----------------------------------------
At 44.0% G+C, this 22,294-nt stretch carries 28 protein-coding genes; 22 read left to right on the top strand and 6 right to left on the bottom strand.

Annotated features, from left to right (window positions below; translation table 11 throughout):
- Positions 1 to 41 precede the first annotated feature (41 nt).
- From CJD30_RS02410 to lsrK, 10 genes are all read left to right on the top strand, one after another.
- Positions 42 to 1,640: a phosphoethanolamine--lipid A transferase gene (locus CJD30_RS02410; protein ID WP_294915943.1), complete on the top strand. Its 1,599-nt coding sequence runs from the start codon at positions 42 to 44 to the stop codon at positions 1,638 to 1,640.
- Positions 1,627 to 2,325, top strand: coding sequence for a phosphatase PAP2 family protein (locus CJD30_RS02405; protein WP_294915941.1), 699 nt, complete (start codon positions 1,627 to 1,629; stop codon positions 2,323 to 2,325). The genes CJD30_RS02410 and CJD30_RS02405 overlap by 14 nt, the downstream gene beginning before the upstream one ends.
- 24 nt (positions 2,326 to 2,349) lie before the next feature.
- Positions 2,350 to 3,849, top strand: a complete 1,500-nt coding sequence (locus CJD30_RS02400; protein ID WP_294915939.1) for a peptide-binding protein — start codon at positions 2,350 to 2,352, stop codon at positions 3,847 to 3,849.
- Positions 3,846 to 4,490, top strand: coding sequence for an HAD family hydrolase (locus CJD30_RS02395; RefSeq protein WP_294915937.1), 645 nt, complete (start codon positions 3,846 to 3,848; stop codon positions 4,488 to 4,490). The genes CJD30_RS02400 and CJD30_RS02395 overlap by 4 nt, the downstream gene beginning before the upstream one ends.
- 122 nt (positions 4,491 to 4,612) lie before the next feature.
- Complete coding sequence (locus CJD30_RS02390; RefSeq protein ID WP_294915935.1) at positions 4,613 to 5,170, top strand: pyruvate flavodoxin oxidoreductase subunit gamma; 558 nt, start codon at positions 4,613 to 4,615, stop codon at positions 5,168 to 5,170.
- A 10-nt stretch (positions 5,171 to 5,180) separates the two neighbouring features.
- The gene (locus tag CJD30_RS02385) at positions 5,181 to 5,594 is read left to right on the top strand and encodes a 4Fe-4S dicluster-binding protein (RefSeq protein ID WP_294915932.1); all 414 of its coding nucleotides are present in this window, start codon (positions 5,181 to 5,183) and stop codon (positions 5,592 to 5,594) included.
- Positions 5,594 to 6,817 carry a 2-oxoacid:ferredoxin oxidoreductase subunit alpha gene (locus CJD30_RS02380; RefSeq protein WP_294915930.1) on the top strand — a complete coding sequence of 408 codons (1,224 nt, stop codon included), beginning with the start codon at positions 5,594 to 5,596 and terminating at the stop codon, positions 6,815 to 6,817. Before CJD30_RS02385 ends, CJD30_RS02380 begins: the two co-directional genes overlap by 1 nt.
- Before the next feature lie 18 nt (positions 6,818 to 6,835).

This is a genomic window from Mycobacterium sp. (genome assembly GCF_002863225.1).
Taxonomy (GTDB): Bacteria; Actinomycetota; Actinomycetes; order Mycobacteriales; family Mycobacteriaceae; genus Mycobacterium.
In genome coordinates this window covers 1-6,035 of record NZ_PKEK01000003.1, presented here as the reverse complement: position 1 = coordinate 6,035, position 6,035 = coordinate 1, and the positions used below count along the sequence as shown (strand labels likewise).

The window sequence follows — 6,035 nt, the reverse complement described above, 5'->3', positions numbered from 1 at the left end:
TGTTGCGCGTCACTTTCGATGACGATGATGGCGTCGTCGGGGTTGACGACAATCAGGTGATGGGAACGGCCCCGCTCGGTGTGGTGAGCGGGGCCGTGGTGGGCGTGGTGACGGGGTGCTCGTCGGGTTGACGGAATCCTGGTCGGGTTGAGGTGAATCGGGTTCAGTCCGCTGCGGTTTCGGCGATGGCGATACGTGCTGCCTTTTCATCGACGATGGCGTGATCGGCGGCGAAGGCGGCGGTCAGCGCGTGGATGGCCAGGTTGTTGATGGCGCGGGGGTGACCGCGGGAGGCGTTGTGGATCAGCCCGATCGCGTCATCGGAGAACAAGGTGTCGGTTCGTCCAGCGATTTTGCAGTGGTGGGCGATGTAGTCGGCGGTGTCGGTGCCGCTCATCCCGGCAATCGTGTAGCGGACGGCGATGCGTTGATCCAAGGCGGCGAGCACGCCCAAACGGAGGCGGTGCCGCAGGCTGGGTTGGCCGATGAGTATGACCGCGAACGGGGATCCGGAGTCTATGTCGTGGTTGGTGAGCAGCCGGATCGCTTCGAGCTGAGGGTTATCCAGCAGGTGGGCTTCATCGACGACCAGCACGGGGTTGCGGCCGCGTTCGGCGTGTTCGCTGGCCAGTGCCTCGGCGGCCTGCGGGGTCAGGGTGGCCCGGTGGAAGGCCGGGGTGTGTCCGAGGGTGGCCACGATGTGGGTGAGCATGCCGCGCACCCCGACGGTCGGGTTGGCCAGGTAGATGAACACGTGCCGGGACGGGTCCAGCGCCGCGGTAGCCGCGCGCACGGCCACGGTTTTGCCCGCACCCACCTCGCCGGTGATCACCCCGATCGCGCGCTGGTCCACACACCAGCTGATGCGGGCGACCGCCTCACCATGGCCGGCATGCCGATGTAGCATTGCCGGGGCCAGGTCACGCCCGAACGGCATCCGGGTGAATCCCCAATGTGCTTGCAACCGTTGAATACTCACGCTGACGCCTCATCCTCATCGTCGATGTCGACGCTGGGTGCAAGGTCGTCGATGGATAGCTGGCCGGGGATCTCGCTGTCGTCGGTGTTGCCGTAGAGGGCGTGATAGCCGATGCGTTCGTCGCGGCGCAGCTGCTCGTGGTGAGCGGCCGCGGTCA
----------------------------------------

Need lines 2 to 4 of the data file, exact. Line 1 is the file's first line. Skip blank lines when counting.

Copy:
Annotated features, from left to right (window positions below; translation table 11 throughout):
- Positions 1 to 41 precede the first annotated feature (41 nt).
- From CJD30_RS02410 to lsrK, 10 genes are all read left to right on the top strand, one after another.